Tuesday, November 8, 2011

"Show, Don't Tell"

Okay, so I'm deviating a bit from the Write Your Novel in 30 Days calendar to discuss a principle which has been on my mind recently - the classic "Show, Don't Tell" adage of writing. 

Back when we got engaged my husband and I were taking a class together at BYU.  We always sat together and probably even snuggled a bit (I'm not shy of such public displays of affection), but it wasn't until I wrote "I'm engaged!" next to my name on the attendance roll that I felt I had truly shown the world how excited I was for my upcoming marriage.  When I showed it to my then-fiancee he rolled his eyes good-naturedly, (public displays of affection are much less appealing to him) and then I handed the roll on to the next person and thought nothing more about it.  That is, until a few days later when the roll was being passed around again and I saw written next to my excited scrawl the words "No one cares."

I'm not sure why I keep thinking of this incident.  I wasn't really offended... I mean, I didn't even know the person who'd written it, so they obviously didn't mean it as any kind of personal attack.  Still, I wondered a lot about the type of person that would write such a thing.  Was this person left bitter after a recently-botched relationship?  Did they feel they were old and "beyond their prime"? (given the average age of married students at the BYU campus feeling "old" is a lot easier than you might think...)  Maybe they were just sick of hearing about marriage when they felt the focus of the institution ought to be on education - no time for frivolities like love.  I don't know.  I've never known, but I've often wondered.  

I tell you this story not for your pity (though you're welcome to offer it), but as a pretty dang good example of how your novel will be much more emotionally engaging if you reveal your characters through show rather than tell.  Let's say Mr. "No one cares" is the main character of your novel.  It would be easy to simply tell your readers he is a bitter old harpy who resents anyone else's happiness, but the reader would only "see" what you want them to see without necessarily feeling what you want them to feel.  What if, instead, you show an attendance roll being passed around.  You show it coming to your character.  You show how various emotions are roiling inside of him until he rashly dashes off "no one cares" next to the words "I'm engaged!" and then quickly passes the roll along before he can think too much about it.  Wouldn't a scene like that provide the reader with essentially the same information, but much more feeling?  That is the difference in showing versus telling:  feeling.  Whereas telling a narrative is merely relating a story, showing it helps the reader live through scene right along with the character, providing that magical illusion of being a part of the story.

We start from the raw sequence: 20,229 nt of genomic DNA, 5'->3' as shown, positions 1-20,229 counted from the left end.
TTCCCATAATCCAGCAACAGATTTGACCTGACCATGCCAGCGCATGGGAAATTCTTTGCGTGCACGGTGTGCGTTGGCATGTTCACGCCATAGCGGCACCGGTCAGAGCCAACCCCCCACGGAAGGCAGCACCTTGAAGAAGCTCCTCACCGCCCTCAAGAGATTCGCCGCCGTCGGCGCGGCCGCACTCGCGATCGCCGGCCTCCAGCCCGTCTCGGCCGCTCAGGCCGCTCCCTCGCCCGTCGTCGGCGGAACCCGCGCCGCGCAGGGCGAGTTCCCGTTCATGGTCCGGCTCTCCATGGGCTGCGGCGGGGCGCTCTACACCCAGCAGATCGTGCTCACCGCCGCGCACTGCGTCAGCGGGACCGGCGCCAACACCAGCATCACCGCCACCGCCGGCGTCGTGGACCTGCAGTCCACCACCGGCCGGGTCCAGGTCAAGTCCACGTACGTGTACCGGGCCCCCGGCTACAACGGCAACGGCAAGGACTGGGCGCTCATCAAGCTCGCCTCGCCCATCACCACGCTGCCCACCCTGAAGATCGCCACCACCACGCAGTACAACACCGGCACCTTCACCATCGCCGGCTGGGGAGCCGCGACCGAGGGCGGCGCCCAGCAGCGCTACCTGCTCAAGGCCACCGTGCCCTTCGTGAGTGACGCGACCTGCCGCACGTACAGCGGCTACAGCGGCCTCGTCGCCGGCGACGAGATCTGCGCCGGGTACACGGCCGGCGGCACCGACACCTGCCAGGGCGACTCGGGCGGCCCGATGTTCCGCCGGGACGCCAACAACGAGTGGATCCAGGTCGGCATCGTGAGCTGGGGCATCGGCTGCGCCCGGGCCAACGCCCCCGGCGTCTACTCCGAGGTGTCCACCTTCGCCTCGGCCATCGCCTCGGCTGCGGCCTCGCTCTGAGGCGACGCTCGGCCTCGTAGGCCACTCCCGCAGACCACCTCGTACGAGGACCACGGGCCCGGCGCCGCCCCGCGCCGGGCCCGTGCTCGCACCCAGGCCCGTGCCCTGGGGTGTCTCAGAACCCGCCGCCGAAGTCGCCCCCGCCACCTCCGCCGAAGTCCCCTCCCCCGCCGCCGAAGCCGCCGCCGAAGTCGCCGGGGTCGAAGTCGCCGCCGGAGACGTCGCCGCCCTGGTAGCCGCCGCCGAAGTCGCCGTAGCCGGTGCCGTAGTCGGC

One of my favorite examples of "show vs. tell" narrative comes from Les Edgerton in his book Hooked.  I realize I've already shared it with you on this blog, but I think its worth a repeat:
"Characters are best revealed by their actions... For instance, if you feel it important to develop your protagonist’s characterization as a skinflint, don’t give some long, drawn-out tale of him pinching pennies as a youngster, or (worse!) tell the reader he’s a miserable miser. Instead, in your opening scene, show him doing something miserly within the context of the inciting incident scene. Show him having to transfer two handfuls of hundred-dollar bills to one hand so he can scoop the inside of the coin return of a candy machine for forgotten nickels."
Have you struggled with understanding the "show, don't tell" principle in writing?  For those of you who are more experienced writers, do you feel it has become easier as you've practiced it?

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